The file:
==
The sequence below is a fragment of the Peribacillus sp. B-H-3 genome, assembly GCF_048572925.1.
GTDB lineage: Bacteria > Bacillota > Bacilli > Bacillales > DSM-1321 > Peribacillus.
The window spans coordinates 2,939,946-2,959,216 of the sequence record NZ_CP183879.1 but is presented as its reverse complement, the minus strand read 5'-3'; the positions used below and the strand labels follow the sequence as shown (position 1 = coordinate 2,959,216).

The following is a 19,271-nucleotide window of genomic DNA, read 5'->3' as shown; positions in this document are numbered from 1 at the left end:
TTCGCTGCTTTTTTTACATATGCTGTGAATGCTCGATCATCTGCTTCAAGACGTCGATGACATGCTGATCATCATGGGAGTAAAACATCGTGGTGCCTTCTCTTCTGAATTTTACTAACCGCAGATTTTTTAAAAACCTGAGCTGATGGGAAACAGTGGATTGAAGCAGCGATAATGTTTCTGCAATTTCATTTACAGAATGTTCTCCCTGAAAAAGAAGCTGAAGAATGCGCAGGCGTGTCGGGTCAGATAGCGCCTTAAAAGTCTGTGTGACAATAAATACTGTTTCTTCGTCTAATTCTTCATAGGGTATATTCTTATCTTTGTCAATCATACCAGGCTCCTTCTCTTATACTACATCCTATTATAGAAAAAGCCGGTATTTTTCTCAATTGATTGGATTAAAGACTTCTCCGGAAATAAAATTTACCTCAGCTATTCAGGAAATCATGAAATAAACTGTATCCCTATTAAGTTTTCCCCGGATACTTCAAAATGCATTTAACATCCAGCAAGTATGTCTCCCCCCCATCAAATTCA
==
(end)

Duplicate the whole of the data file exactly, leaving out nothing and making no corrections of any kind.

The sequence below is a fragment of the Peribacillus sp. B-H-3 genome, assembly GCF_048572925.1.
GTDB lineage: Bacteria > Bacillota > Bacilli > Bacillales > DSM-1321 > Peribacillus.
The window spans coordinates 2,939,946-2,959,216 of the sequence record NZ_CP183879.1 but is presented as its reverse complement, the minus strand read 5'-3'; the positions used below and the strand labels follow the sequence as shown (position 1 = coordinate 2,959,216).

The following is a 19,271-nucleotide window of genomic DNA, read 5'->3' as shown; positions in this document are numbered from 1 at the left end:
TTCGCTGCTTTTTTTACATATGCTGTGAATGCTCGATCATCTGCTTCAAGACGTCGATGACATGCTGATCATCATGGGAGTAAAACATCGTGGTGCCTTCTCTTCTGAATTTTACTAACCGCAGATTTTTTAAAAACCTGAGCTGATGGGAAACAGTGGATTGAAGCAGCGATAATGTTTCTGCAATTTCATTTACAGAATGTTCTCCCTGAAAAAGAAGCTGAAGAATGCGCAGGCGTGTCGGGTCAGATAGCGCCTTAAAAGTCTGTGTGACAATAAATACTGTTTCTTCGTCTAATTCTTCATAGGGTATATTCTTATCTTTGTCAATCATACCAGGCTCCTTCTCTTATACTACATCCTATTATAGAAAAAGCCGGTATTTTTCTCAATTGATTGGATTAAAGACTTCTCCGGAAATAAAATTTACCTCAGCTATTCAGGAAATCATGAAATAAACTGTATCCCTATTAAGTTTTCCCCGGATACTTCAAAATGCATTTAACATCCAGCAAGTATGTCTCCCCCCCATCAAATTCA